Amidst all of this, the fossil record goes almost unnoticed. Flying organisms have all manner of adaptations for weight reduction, streamlining, ways of manipulating lift, drag and control and of structural support with unusual forces and combining issues like take-off and landing on usual surfaces with having to actually fly. They provide known working models that can be directly copies and mimicked, or at least used as a starting point to investigate ideas. Given the plethora of flying animals in the fossil record (both gliders and powered fliers) that have no living analogues, these would seem an excellent place to seek out new technological innovations and ideas and the idea of this paper is to try and trigger some interest in this. True, people have looked at pterosaur flight, though mostly to see how pterosaurs might have flown. Only a very limited amount of work has been done looking at these as possible aircraft models and even then it’s been holistic with no real look at the details of wing construction or control. And this is just one clade and ignores things like Yi, with its combination of membranes and feathers, Microraptor with its multiple control surfaces, Sharovipteryx the delta-winged glider and others.

The paper is short though and writing such a piece that is trying to work for engineers with potentially little knowledge of biology, biomechanicists with little knowledge of palaeontology and palaeontologists with little knowledge of either. As a result, it’s rather superficial in terms of its treatment of many ideas and concepts despite a vast amount of cited literature (we had to get dispensation for the editor to include so many and the referees were still unhappy and wanted more) but it does hopefully provide some real information and ideas for these three groups of researchers to come together and make use of the palaeontological resources at their disposal.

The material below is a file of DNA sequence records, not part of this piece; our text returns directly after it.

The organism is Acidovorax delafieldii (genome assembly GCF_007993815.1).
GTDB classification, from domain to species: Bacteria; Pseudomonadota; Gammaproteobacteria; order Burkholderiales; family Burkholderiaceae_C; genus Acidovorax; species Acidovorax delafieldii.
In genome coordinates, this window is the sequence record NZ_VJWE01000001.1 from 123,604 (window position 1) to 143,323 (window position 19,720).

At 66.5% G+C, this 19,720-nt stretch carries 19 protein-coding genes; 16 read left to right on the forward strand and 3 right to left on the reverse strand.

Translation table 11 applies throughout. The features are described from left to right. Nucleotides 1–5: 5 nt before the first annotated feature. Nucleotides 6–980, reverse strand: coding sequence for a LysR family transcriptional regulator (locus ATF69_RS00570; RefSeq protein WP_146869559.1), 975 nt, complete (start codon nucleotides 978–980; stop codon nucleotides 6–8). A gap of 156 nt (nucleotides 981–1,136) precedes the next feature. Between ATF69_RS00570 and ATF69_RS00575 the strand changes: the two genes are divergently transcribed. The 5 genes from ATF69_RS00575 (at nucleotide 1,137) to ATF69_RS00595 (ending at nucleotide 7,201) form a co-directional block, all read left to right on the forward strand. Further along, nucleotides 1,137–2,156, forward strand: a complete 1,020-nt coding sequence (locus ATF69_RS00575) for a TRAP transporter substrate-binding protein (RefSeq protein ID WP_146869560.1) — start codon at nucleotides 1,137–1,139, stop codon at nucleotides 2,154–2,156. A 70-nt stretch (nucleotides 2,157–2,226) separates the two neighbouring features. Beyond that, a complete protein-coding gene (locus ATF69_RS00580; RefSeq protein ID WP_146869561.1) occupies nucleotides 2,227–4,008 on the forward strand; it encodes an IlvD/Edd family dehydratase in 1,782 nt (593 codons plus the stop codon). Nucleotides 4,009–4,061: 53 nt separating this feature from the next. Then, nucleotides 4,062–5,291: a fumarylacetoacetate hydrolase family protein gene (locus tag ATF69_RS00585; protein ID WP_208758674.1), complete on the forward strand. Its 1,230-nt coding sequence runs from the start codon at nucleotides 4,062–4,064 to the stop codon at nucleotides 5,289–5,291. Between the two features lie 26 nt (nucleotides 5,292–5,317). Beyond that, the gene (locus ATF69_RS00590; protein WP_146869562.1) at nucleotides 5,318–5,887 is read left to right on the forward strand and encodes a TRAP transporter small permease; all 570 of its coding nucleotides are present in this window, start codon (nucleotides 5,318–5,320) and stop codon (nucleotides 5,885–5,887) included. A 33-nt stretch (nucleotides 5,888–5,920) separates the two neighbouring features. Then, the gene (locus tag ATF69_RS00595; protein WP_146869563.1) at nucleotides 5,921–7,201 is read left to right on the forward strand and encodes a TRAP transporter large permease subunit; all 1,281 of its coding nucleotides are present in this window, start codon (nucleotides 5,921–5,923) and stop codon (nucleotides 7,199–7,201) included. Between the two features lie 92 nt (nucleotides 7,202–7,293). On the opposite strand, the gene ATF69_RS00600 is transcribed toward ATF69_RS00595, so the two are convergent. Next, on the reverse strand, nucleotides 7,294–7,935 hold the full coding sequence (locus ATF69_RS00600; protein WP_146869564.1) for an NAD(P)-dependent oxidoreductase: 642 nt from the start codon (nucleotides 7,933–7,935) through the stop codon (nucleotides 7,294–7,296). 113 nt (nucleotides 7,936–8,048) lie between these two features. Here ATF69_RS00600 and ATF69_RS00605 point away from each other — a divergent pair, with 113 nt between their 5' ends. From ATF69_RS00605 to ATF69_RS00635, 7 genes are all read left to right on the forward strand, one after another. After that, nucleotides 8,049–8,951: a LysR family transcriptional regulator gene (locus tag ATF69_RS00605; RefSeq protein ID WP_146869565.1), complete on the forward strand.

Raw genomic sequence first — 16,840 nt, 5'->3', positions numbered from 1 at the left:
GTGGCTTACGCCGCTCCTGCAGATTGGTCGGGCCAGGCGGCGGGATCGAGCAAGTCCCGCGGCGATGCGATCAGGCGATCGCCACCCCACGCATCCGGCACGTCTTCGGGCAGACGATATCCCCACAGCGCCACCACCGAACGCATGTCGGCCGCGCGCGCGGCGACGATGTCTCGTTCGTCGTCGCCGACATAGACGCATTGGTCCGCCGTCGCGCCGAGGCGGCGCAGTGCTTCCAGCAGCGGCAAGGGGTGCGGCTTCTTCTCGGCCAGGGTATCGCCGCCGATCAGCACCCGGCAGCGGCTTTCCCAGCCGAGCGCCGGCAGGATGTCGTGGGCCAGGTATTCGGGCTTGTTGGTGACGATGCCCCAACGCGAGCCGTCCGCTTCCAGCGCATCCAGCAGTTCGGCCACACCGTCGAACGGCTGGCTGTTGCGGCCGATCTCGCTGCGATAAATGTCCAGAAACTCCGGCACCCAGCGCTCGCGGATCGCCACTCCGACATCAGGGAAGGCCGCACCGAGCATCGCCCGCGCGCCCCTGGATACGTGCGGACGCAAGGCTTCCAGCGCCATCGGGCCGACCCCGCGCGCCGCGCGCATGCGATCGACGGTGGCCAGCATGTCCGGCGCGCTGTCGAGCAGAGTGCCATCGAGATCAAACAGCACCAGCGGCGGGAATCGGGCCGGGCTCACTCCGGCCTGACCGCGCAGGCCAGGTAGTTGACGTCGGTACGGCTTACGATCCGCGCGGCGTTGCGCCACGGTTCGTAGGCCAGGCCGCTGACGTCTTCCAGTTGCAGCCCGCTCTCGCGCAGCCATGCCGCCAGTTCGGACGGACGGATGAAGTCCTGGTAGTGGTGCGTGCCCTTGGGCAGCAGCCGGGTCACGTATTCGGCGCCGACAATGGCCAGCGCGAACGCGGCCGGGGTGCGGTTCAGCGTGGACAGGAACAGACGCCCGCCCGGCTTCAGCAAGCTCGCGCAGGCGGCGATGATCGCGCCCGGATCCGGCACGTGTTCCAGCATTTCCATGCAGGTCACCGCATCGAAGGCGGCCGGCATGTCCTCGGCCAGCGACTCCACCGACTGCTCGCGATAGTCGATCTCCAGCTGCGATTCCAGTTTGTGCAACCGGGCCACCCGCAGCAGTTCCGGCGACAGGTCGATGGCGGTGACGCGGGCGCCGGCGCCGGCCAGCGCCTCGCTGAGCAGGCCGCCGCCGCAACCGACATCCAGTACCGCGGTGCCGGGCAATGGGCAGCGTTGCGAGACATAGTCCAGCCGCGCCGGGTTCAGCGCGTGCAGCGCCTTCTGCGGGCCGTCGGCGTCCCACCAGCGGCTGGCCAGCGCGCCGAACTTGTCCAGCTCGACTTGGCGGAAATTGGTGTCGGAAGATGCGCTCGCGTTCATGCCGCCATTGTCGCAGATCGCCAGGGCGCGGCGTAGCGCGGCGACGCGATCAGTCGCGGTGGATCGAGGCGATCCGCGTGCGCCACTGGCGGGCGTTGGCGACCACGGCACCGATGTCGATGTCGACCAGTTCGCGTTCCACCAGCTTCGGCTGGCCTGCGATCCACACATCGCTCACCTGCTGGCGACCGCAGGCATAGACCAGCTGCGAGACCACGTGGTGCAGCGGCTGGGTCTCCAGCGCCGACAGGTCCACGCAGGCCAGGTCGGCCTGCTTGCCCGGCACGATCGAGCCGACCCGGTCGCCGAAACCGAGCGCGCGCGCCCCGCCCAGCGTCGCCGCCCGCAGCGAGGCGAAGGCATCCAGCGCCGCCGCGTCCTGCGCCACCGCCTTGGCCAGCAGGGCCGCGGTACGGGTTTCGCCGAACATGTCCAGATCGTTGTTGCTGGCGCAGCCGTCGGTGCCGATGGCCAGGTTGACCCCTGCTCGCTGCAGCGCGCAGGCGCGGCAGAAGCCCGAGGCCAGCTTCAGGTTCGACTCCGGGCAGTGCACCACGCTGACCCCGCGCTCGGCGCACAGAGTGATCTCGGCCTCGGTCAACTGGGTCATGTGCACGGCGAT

So while we might not see any pterosaur-based drones around anytime soon (or indeed ever) we hopefully will see considerably more interest in flying animals in the fossil record on all sides and this certainly has the potential to feed back into new designs. I’d obviously love to see an azhdarchid drone that can walk, run, launch and fly but even seeing something like an anctinofibril-based system of wing warping or pteroid-supported propatagium would be super cool. Stanger bits of the biological world have been looked at for engineering and hopefully various fossils will become a part of this in the near future.

 

Martin-Silverstone, E., Habib, M.B., & Hone, D.W.E. 2020. Volant fossil vertebrates: potential for bioinspired flight technology. Trends in Ecology and Evolution.

Note: this has gone live a week earlier than we were told to expect and the version out there is currently the uncorrected proof, and while we didn’t make any substantive changes, a better version of this should follow.

Big wings in the Solnhofen

The Solnhofen limestones of Bavaria are famous for their well-preserved fossils and for a pterosaurs researcher, the plethora of specimens and taxa that are represented. Finds continue to this day and we now have more species known from more specimens than ever before, including from a variety of a branches of the pterosaurian tree. The Late Jurassic was an interesting time with the pterodactyloids diversifying, the non-pterodactyloids soon to fade (though doing pretty well) and a few intermediates (wukongopterids, or if you prefer, darwinopterids) are still about. One thing that is true of all of them though is that they are not very big.

While later pterosaurs are famous for producing numerous lineages with wingspans well in excess of 4 and 5 meters and all the way up to 10, before the Cretaceous, there’s basically nothing that even gets up to 2 m in wingspan, and even those tend to be relative giants and quite rare. This is especially true of the Jurassic pterodactyloids which really don’t seem to have got going yet in the size stakes. However, there are some tanatalising hints of bigger individuals or even big species with various bits of limb elements (and slightly bizarrely, some isolated but articulated feet). Not much has been done with these in part because they tend to be very incomplete.